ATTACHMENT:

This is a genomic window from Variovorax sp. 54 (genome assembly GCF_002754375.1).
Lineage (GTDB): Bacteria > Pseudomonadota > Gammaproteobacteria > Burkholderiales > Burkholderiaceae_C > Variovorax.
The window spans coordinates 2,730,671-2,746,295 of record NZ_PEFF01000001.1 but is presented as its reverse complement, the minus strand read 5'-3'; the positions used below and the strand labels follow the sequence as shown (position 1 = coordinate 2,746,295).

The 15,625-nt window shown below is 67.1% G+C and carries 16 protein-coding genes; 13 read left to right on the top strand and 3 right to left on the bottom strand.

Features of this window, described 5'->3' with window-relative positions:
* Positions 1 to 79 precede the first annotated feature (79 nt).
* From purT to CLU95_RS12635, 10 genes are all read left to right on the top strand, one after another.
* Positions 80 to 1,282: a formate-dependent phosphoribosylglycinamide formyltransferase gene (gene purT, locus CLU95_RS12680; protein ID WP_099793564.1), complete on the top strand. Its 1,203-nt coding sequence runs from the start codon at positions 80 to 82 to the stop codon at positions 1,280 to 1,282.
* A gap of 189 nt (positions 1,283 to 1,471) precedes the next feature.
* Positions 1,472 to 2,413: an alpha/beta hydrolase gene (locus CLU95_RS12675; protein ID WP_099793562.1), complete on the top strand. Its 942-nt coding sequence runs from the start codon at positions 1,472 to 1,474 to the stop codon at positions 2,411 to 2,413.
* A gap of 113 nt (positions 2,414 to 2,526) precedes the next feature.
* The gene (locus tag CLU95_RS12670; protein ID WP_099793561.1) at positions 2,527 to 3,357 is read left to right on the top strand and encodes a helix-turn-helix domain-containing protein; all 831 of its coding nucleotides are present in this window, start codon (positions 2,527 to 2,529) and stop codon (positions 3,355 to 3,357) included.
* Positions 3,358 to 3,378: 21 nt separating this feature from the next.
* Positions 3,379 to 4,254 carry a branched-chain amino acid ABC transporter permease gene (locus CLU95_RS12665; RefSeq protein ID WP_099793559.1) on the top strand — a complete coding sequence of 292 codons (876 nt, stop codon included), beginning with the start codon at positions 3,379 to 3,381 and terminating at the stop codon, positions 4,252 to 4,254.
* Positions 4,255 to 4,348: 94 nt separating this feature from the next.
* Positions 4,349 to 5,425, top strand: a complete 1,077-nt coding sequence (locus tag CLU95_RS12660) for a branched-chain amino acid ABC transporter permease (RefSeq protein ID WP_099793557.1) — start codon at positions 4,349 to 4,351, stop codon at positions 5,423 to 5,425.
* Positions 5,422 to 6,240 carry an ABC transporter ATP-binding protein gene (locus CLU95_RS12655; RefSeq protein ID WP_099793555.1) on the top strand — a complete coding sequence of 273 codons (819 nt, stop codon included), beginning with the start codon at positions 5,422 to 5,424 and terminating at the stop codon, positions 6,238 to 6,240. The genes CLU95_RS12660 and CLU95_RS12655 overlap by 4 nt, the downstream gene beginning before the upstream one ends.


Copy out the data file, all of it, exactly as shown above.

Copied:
This is a genomic window from Variovorax sp. 54 (genome assembly GCF_002754375.1).
Lineage (GTDB): Bacteria > Pseudomonadota > Gammaproteobacteria > Burkholderiales > Burkholderiaceae_C > Variovorax.
The window spans coordinates 2,730,671-2,746,295 of record NZ_PEFF01000001.1 but is presented as its reverse complement, the minus strand read 5'-3'; the positions used below and the strand labels follow the sequence as shown (position 1 = coordinate 2,746,295).

The 15,625-nt window shown below is 67.1% G+C and carries 16 protein-coding genes; 13 read left to right on the top strand and 3 right to left on the bottom strand.

Features of this window, described 5'->3' with window-relative positions:
* Positions 1 to 79 precede the first annotated feature (79 nt).
* From purT to CLU95_RS12635, 10 genes are all read left to right on the top strand, one after another.
* Positions 80 to 1,282: a formate-dependent phosphoribosylglycinamide formyltransferase gene (gene purT, locus CLU95_RS12680; protein ID WP_099793564.1), complete on the top strand. Its 1,203-nt coding sequence runs from the start codon at positions 80 to 82 to the stop codon at positions 1,280 to 1,282.
* A gap of 189 nt (positions 1,283 to 1,471) precedes the next feature.
* Positions 1,472 to 2,413: an alpha/beta hydrolase gene (locus CLU95_RS12675; protein ID WP_099793562.1), complete on the top strand. Its 942-nt coding sequence runs from the start codon at positions 1,472 to 1,474 to the stop codon at positions 2,411 to 2,413.
* A gap of 113 nt (positions 2,414 to 2,526) precedes the next feature.
* The gene (locus tag CLU95_RS12670; protein ID WP_099793561.1) at positions 2,527 to 3,357 is read left to right on the top strand and encodes a helix-turn-helix domain-containing protein; all 831 of its coding nucleotides are present in this window, start codon (positions 2,527 to 2,529) and stop codon (positions 3,355 to 3,357) included.
* Positions 3,358 to 3,378: 21 nt separating this feature from the next.
* Positions 3,379 to 4,254 carry a branched-chain amino acid ABC transporter permease gene (locus CLU95_RS12665; RefSeq protein ID WP_099793559.1) on the top strand — a complete coding sequence of 292 codons (876 nt, stop codon included), beginning with the start codon at positions 3,379 to 3,381 and terminating at the stop codon, positions 4,252 to 4,254.
* Positions 4,255 to 4,348: 94 nt separating this feature from the next.
* Positions 4,349 to 5,425, top strand: a complete 1,077-nt coding sequence (locus tag CLU95_RS12660) for a branched-chain amino acid ABC transporter permease (RefSeq protein ID WP_099793557.1) — start codon at positions 4,349 to 4,351, stop codon at positions 5,423 to 5,425.
* Positions 5,422 to 6,240 carry an ABC transporter ATP-binding protein gene (locus CLU95_RS12655; RefSeq protein ID WP_099793555.1) on the top strand — a complete coding sequence of 273 codons (819 nt, stop codon included), beginning with the start codon at positions 5,422 to 5,424 and terminating at the stop codon, positions 6,238 to 6,240. The genes CLU95_RS12660 and CLU95_RS12655 overlap by 4 nt, the downstream gene beginning before the upstream one ends.